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How Does Thyroid Health Differ Between Men and Women?

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How Does Thyroid Health Differ Between Women and Men? iko/Fotolia

Our thyroids produce hormones that are required to help metabolize nutrients used to regulate our energy levels, and for many other functions in our bodies.

This small gland, located in the base of our neck, uses iodine from the food we eat to produce two main hormones, triiodothyronine and thyroxine. Triiodothyronine is also called T3. Thyroxine is also known as T4.

These hormones must be kept in balance to regulate vital body functions such as heart rate, breathing rate, muscle strength, temperature and body weight.

Hypothyroidism occurs when not enough of these hormones are being secreted . Hyperthyroidism occurs when there is too much.

According to the American Thyroid Association, “women are five to eight times more likely than men to have thyroid problems,” and they estimate that 20 million Americans have some type of thyroid disease, while only up to 60 percent are aware of it.

Women are more likely to develop thyroid problems for a number of reasons. Everydayhealth.com states that women of childbearing age are more likely to develop autoimmune diseases.

Both Graves’ disease, which causes hyperthyroidism, and Hashimoto's thyroiditis, which causes hypothyroidism, are autoimmune diseases.

In addition, women may develop thyroid disease during and after pregnancy, or if they have a genetic problem such as Turner syndrome.

Many symptoms of thyroid disease are similar in men and women.

Symptoms of hypothyroidism include:

- Low energy and fatigue

- Difficulty thinking clearly

- Dry and thinning hair

- Joint and muscle pain

- Depression

Symptoms of Hyperthyroidism include:

- Anxiety

- Hair loss

- Sweating

- Hand tremor

Women may be more likely to complain of these symptoms and seek treatment while men may hold off, try to ignore them or think they are due to other reasons.

Men, thanks to the media, are very used to thinking that a low testosterone level may be the cause of their symptoms of erectile dysfunction, low energy levels, balding, low sex drive and other problems, Raphael Kellman, M.D., a holistic internal medicine doctor, explained in a U.S. News Health article.

However, hypothyroidism can be the actual cause of these health problems. He says that men may receive treatment for low T, while their thyroid issues are entirely missed.

He goes on to say that studies have shown that low thyroid hormone levels can lead to lower amounts of sex hormone-binding globulin.

“SHBG is important because it carries testosterone through the body, making it available to cells and tissues. Without it, there will be a decrease in the amount of usable testosterone.”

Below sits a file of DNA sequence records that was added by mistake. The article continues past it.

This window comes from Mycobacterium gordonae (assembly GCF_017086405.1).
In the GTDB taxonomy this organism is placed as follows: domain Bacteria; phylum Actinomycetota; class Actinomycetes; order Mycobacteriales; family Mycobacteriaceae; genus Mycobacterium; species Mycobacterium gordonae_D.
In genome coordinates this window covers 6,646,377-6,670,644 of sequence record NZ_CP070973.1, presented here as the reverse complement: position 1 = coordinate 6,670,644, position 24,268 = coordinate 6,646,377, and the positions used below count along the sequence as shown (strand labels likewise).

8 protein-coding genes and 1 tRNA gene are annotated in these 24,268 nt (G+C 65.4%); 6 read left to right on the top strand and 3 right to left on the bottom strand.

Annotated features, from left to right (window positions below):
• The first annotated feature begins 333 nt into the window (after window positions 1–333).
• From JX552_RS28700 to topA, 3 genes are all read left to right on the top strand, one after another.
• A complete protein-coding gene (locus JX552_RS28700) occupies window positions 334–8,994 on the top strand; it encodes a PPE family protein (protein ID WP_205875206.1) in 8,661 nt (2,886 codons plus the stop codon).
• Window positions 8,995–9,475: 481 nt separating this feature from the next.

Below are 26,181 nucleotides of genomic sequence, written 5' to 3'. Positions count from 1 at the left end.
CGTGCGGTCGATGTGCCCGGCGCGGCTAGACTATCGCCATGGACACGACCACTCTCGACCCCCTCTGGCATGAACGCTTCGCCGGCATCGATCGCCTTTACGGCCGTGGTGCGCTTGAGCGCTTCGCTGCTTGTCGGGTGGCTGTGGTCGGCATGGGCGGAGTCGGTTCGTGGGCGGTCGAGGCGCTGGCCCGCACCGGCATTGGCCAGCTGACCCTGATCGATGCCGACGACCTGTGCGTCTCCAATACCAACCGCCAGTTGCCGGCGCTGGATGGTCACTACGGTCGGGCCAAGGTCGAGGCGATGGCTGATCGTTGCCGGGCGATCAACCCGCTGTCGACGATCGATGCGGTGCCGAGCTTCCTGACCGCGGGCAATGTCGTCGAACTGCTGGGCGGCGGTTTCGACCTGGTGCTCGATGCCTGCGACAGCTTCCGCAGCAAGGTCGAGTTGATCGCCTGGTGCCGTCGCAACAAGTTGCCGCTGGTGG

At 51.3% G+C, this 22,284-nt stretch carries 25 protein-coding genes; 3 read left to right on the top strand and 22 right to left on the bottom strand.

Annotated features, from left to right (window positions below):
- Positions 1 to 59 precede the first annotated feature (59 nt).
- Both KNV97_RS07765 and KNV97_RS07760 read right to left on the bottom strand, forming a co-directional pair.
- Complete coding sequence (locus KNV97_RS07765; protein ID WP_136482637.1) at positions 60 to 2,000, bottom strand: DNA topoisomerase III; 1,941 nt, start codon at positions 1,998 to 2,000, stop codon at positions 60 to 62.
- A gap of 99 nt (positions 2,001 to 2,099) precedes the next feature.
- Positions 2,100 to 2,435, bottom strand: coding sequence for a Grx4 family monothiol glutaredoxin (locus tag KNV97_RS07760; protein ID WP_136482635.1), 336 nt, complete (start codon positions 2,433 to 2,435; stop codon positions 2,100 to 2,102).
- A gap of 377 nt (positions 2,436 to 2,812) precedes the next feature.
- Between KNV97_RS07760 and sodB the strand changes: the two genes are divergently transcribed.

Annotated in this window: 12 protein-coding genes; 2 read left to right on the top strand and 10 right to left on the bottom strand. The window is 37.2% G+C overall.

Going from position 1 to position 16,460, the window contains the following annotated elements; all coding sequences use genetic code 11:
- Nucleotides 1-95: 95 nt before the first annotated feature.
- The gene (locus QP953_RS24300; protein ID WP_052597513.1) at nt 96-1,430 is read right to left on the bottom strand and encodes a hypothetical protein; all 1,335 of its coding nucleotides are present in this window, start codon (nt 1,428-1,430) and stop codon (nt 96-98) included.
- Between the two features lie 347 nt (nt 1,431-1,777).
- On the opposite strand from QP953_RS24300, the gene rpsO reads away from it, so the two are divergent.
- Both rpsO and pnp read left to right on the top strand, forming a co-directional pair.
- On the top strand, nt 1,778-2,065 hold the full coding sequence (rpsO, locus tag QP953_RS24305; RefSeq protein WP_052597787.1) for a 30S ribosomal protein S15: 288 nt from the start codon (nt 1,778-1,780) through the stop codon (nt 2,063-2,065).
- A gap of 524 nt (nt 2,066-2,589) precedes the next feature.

This could also lead to decreased fertility as cells in the testicles may become affected. This can lead to a decreased quantity of sperm.

Another small study reported in the Journal of Clinical Endocrinology & Metabolism also showed that having either hypothyroidism or hyperthyroidism could contribute to erectile dysfunction.

“ED was more prevalent in patients with hyperthyroidism and hypothyroidism, compared with controls,” according to the study. After treatment, there was a significant rise towards normal on the sexual health survey scores used to evaluate the men’s ED.

Thyroid disease is diagnosed based on physical exam, descriptions of symptoms by the person and through lab work to determine hormone levels.

If you or a male friend are experiencing any symptoms, make an appointment with a doctor or endocrinologist so he can determine whether your symptoms could be due to a thyroid imbalance.


1) Thyroid Gland, How it Functions, Symptoms of Hyperthyroidism and Hypothyroidism. Endocrineweb.com. Retrieved Jan. 12, 2016.

2) GENERAL INFORMATION/PRESS ROOM. American Thyroid Association. Retrieved Jan. 12, 2016.

3) Low Thyroid in Men: Not Just a Woman’s Issue. US News Health. Retrieved Jan. 12, 2016.

4) Krassas, GE et al. Erectile dysfunction in patients with hyper- and hypothyroidism: how common and should we treat? J Clin Endocrinol Metab. 2008 May;93(5):1815-9. doi: 10.1210/jc.2007-2259. Epub 2008 Feb 12.

5) Hypothyroidism. The National Institute of Diabetes and Digestive and Kidney Diseases. Retrieved Jan. 12, 2016.

6) Understanding Autoimmunity. Everyday Health.com. Retrieved Jan. 12, 2016.

Michele is an R.N. freelance writer with a special interest in woman’s healthcare and quality of care issues.

Edited by Jody Smith

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We value and respect our HERWriters' experiences, but everyone is different. Many of our writers are speaking from personal experience, and what's worked for them may not work for you. Their articles are not a substitute for medical advice, although we hope you can gain knowledge from their insight.